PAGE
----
Today I’m at the Sales 2.0 Conference in San Francisco. I write about Marketing Automation, so why am I at a sales conference? I’m here because I believe Sales & Marketing should be on the same team. Marketing Automation can help both Marketing and Sales, but it requires intense collaboration: that’s what Sales 2.0 is all about.
Chatter and Marketing Automation
This morning we saw a demo of Salesforce.com Chatter, a collaboration tools integrated with Salesforce.com. Think Facebook built into Salesforce.com: it looks just like the Facebook timeline, but it is built around your sales processes. You can follow coworkers, prospects, deals, documents but also 3rd party applications. That last feature made me think: Marketing Automation systems can also tie into Chatter, and use it as the primary means of communicating with the sales teams. That could be a great way to close the gap between marketing and sales.
Salesforce.com Chatter Screenshot
Sales People Choose Their Alerts
Lead Tracking and alerts are nothing new in Marketing Automation. Many systems send email notifications, special reports in the CRM system or sometimes even instant messages. But it’s always Marketing who decides which alerts will be sent (and when), not the sales person. With Chatter, sales people can subscribe to activity updates of specific leads, or groups of leads. It’s the Twitter model (choose to follow), instead of the email marketing model (the sender pushes updates). My guess: sales people will love being in charge of the alerts they receive.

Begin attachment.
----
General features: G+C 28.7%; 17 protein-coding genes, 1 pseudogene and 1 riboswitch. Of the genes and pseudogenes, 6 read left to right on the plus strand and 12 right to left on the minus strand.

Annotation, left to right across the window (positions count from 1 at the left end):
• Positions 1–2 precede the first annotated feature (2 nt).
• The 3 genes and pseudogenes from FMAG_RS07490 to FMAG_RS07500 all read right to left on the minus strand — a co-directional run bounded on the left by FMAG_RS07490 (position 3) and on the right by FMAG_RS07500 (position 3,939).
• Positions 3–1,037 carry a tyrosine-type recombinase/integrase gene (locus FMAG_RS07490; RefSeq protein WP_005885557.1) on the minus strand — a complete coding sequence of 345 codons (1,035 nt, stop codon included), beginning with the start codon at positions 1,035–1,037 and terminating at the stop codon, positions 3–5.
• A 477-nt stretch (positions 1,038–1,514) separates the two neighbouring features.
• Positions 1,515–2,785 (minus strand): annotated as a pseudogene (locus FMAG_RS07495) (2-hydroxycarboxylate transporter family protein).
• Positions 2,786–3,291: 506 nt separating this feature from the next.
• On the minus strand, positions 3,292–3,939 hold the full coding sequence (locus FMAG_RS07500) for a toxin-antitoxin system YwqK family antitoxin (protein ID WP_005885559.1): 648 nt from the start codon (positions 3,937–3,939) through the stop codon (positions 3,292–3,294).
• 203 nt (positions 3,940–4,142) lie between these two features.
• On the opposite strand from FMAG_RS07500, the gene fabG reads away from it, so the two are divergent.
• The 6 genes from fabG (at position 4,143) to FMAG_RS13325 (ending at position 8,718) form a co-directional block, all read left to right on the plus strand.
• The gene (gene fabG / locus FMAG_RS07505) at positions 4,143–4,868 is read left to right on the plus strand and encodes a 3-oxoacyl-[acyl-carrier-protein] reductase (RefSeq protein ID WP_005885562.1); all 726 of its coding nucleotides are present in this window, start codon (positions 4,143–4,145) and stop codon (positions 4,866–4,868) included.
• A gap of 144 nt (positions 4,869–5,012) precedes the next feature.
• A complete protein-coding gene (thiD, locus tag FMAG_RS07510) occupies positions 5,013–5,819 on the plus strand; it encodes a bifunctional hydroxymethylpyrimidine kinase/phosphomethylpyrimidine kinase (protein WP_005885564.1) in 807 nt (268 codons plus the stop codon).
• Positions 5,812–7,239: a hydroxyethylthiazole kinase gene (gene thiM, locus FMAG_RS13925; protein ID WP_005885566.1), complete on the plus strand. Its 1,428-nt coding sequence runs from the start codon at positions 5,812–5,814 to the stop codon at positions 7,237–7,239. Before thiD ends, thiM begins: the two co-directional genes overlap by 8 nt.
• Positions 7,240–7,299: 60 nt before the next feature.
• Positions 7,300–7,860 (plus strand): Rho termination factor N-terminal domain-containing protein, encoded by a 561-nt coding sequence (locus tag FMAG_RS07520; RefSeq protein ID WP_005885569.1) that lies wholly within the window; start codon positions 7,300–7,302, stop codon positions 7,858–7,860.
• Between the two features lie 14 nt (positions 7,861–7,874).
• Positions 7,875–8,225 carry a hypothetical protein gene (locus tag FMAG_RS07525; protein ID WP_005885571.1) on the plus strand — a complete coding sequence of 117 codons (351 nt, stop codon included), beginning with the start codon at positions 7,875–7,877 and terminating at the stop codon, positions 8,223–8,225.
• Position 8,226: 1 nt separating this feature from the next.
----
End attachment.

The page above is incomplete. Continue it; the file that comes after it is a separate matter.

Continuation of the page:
Be Creative With Alerts
Once you have the Chatter infrastructure in place, a Marketing Automation system could pass lots of different alerts on to Chatter. Social Media monitoring? Yes, you can get alerts when your company or competitors are mentioned in the Blogosphere. The company newsletter was just sent out? See how your prospects respond to it. Does an employee of one of your target accounts visit the corporate website? See it in real-time. All in one place, and controlled by the end-user.
Sorry, Not Available Yet
In most of my blog posts I try to give practical advice that you can use right away. This post is a prediction: Chatter will be rolled out this summer, and it will take Marketing Automation vendors some time to tie into Chatter. Nevertheless, I see a great future for Chatter. I’d love to hear your take (especially if you’re not convinced yet!).
Jep, I’m with you — I can’t wait to see this product. The gap between Marketing and Sales needs to close, and it will. (At least, the intelligent organizations will make it happen.)
One thing, however, that always concerns me about “giving Sales responsibility” is how it will actualize in an organization.
With no disrespect to Sales, salespeople are often “coin operated,” and don’t pay much attention to or prescribe value to operational processes. In Chatter’s case, my concern would be that without strict protocols for the way Sales should interact with the system, everything could go haywire. Think: gold in, garbage out. Or, information rich, knowledge poor.
Bottom line: There must be (organizationally-supported!) processes and rules in place so that every organization can realize the *true* value of business development intelligence. In my humble opinion, if Salesforce can facilitate this component — helping organizations implement their processes and rules — they’ll have a REAL winner on their hands (i.e., true customer ROI will be realized).
Hi Alex, that is a great point. I’m moderately positive: after deploying Chatter within Salesforce.com, they reported a 120% in time spent in the CRM system. That’s a spectacular adoption. But it does make me wonder how effectively they use that time :- )
This is want I think about Salesforce.Com Chatter:
“Cool. Fun. Easy. Useful. Flexible. Cumbersome. Collaborative. Accessible. Straightforward. Convenient.Revolutionary.”
Please vote for my ideas for Chatter in the Salesforce CRM Community!: